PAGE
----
Despite widespread public outcry regarding insurers' use of narrow networks, most states aren't likely to change their oversight of networks to require insurers to expand their covered providers, according to a new report from the Robert Wood Johnson Foundation.
Analyzing the networks available on health insurance exchanges in six states--Colorado, Maryland, New York, Oregon, Rhode Island and Virginia--researchers from the Georgetown University Health Policy Institute determined that there is a wide range of oversight regarding how many providers they must contract with.
Insurers and state officials in all six states said consumer concerns related to narrow networks centered around insurers' inaccurate provider directories and a lack of consumer-friendly, comparable information. Exchange enrollees also have been surprised when their doctors no longer take their insurance, FierceHealthPayer reported previously.
But officials said consumers rarely complained about not being able to obtain needed care from certain providers.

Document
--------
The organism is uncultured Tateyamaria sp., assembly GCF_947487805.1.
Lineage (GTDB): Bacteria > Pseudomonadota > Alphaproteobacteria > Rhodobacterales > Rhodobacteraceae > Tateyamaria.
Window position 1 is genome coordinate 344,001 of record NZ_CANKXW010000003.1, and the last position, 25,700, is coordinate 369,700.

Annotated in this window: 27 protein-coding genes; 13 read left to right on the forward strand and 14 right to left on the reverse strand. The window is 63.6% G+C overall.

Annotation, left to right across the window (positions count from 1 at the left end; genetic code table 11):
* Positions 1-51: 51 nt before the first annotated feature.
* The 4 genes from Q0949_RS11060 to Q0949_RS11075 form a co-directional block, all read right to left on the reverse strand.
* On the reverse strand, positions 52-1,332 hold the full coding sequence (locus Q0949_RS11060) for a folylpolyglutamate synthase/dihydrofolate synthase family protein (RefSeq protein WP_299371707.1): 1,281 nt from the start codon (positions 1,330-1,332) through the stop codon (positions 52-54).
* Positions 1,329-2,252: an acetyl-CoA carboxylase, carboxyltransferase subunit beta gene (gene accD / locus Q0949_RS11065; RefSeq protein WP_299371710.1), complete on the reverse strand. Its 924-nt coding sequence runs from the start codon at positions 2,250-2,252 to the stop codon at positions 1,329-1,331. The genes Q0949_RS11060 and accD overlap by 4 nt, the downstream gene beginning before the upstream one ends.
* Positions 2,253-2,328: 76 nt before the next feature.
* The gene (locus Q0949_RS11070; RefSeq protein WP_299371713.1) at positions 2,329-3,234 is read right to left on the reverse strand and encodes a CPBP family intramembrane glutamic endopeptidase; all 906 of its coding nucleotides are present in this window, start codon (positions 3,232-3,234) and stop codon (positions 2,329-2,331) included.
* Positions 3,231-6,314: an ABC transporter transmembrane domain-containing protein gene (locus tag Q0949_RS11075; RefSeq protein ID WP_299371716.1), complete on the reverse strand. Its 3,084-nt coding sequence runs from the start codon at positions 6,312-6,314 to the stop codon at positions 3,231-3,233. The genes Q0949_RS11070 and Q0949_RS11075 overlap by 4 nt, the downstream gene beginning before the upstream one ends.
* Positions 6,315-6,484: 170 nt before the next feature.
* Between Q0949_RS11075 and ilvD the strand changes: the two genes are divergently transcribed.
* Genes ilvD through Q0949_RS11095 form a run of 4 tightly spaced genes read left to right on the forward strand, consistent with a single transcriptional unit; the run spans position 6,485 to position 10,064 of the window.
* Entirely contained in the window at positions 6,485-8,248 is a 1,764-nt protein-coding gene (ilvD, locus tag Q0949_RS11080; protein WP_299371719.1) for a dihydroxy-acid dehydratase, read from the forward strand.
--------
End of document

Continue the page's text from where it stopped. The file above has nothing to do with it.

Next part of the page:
That's likely a large reason why few states seek increased oversight of narrow networks. Colorado regulators, for example, consider whether they should implement stricter network adequacy standards, noting that "we have to be careful, because if we [make] major changes, we could impact the market to an extent we don't want to."
In fact, researchers found that narrow networks will likely extend beyond individual plans to the group market as employers continue trying new methods to reduce their healthcare costs.
Many insurers already have added more doctors and hospitals to their exchange plan networks, saying the expansion reflects providers' increased willingness to join the networks.
To learn more:
- here's the RWJF report